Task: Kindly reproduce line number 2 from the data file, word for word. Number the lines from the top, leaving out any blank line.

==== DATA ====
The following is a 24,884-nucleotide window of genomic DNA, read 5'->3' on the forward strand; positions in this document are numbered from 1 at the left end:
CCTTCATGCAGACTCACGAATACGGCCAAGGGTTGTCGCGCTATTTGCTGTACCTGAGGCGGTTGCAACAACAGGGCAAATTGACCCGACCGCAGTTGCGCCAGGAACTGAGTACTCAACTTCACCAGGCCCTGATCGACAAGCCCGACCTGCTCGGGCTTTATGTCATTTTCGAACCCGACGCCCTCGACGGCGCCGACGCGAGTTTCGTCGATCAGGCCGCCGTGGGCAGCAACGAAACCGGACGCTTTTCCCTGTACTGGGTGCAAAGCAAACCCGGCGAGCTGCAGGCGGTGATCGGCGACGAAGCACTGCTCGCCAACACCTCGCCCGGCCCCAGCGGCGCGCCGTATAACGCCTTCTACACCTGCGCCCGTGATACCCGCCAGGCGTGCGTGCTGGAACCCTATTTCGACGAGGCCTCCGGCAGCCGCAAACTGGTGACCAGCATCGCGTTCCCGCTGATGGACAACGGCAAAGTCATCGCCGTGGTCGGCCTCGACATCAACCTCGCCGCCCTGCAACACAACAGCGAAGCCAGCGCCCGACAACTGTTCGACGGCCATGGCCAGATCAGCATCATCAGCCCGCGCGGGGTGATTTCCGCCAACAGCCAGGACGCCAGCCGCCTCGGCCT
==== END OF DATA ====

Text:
CCTTCATGCAGACTCACGAATACGGCCAAGGGTTGTCGCGCTATTTGCTGTACCTGAGGCGGTTGCAACAACAGGGCAAATTGACCCGACCGCAGTTGCGCCAGGAACTGAGTACTCAACTTCACCAGGCCCTGATCGACAAGCCCGACCTGCTCGGGCTTTATGTCATTTTCGAACCCGACGCCCTCGACGGCGCCGACGCGAGTTTCGTCGATCAGGCCGCCGTGGGCAGCAACGAAACCGGACGCTTTTCCCTGTACTGGGTGCAAAGCAAACCCGGCGAGCTGCAGGCGGTGATCGGCGACGAAGCACTGCTCGCCAACACCTCGCCCGGCCCCAGCGGCGCGCCGTATAACGCCTTCTACACCTGCGCCCGTGATACCCGCCAGGCGTGCGTGCTGGAACCCTATTTCGACGAGGCCTCCGGCAGCCGCAAACTGGTGACCAGCATCGCGTTCCCGCTGATGGACAACGGCAAAGTCATCGCCGTGGTCGGCCTCGACATCAACCTCGCCGCCCTGCAACACAACAGCGAAGCCAGCGCCCGACAACTGTTCGACGGCCATGGCCAGATCAGCATCATCAGCCCGCGCGGGGTGATTTCCGCCAACAGCCAGGACGCCAGCCGCCTCGGCCT